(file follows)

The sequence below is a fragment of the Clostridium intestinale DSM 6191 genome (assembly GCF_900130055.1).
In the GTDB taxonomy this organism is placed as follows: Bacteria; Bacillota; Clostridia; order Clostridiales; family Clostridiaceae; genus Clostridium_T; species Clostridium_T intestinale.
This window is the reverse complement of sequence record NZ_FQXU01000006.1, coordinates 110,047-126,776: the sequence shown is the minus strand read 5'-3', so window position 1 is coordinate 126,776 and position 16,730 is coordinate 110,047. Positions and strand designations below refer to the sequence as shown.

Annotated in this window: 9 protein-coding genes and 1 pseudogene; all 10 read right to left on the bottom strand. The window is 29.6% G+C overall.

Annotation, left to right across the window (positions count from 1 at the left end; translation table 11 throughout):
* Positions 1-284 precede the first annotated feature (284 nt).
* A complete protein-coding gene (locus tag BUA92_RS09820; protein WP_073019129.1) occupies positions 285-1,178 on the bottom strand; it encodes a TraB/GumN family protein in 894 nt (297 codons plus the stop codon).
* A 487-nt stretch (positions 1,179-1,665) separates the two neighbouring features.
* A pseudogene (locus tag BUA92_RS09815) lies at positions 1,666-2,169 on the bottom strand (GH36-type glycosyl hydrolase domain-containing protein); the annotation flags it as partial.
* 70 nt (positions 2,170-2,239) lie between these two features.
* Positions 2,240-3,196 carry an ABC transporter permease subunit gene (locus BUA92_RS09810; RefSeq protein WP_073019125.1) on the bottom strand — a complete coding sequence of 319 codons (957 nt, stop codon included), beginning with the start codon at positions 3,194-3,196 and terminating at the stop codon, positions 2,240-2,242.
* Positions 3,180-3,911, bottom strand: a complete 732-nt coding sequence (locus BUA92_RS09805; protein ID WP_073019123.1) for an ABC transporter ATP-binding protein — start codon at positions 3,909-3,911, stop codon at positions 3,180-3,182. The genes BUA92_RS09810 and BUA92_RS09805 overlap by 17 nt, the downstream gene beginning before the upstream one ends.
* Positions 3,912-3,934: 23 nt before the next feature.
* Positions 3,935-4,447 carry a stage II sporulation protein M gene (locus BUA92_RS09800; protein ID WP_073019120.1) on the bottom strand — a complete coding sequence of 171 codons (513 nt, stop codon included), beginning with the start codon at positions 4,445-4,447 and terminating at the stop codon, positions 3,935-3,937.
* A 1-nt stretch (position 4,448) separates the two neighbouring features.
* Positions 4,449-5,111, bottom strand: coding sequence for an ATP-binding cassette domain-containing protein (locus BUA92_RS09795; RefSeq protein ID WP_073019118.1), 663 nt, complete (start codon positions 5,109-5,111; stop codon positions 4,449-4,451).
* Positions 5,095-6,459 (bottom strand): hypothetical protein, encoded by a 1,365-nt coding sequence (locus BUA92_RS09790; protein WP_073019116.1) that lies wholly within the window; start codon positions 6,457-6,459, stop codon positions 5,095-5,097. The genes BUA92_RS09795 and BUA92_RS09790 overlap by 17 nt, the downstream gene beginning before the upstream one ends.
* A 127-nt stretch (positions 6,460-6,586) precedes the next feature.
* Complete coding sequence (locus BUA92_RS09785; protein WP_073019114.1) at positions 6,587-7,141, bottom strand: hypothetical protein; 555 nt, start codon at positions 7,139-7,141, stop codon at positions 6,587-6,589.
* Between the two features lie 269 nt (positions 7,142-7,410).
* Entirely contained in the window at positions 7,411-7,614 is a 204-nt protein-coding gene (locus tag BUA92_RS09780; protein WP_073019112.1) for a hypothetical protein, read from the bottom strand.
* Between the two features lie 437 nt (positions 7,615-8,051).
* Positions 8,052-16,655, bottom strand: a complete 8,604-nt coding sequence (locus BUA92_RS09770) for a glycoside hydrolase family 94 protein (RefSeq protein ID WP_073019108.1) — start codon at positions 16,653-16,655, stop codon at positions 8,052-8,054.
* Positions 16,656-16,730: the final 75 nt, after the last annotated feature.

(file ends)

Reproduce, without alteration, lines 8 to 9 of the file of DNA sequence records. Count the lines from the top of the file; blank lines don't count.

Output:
* A 487-nt stretch (positions 1,179-1,665) separates the two neighbouring features.
* A pseudogene (locus tag BUA92_RS09815) lies at positions 1,666-2,169 on the bottom strand (GH36-type glycosyl hydrolase domain-containing protein); the annotation flags it as partial.